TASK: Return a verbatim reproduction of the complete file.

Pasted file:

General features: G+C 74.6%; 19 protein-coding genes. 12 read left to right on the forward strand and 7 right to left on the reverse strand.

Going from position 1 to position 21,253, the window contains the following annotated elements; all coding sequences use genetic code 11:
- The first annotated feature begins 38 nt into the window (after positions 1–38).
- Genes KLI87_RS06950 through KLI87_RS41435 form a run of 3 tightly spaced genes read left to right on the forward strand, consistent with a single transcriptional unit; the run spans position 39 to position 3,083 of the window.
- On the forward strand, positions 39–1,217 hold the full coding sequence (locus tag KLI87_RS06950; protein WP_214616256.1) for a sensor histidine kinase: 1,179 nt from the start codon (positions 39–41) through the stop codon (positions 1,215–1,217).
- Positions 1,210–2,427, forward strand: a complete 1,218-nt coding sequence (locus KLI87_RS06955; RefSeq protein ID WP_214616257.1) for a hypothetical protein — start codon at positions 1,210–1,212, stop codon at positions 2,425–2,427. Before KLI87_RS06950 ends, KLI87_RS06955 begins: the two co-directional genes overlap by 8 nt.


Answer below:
General features: G+C 74.6%; 19 protein-coding genes. 12 read left to right on the forward strand and 7 right to left on the reverse strand.

Going from position 1 to position 21,253, the window contains the following annotated elements; all coding sequences use genetic code 11:
- The first annotated feature begins 38 nt into the window (after positions 1–38).
- Genes KLI87_RS06950 through KLI87_RS41435 form a run of 3 tightly spaced genes read left to right on the forward strand, consistent with a single transcriptional unit; the run spans position 39 to position 3,083 of the window.
- On the forward strand, positions 39–1,217 hold the full coding sequence (locus tag KLI87_RS06950; protein WP_214616256.1) for a sensor histidine kinase: 1,179 nt from the start codon (positions 39–41) through the stop codon (positions 1,215–1,217).
- Positions 1,210–2,427, forward strand: a complete 1,218-nt coding sequence (locus KLI87_RS06955; RefSeq protein ID WP_214616257.1) for a hypothetical protein — start codon at positions 1,210–1,212, stop codon at positions 2,425–2,427. Before KLI87_RS06950 ends, KLI87_RS06955 begins: the two co-directional genes overlap by 8 nt.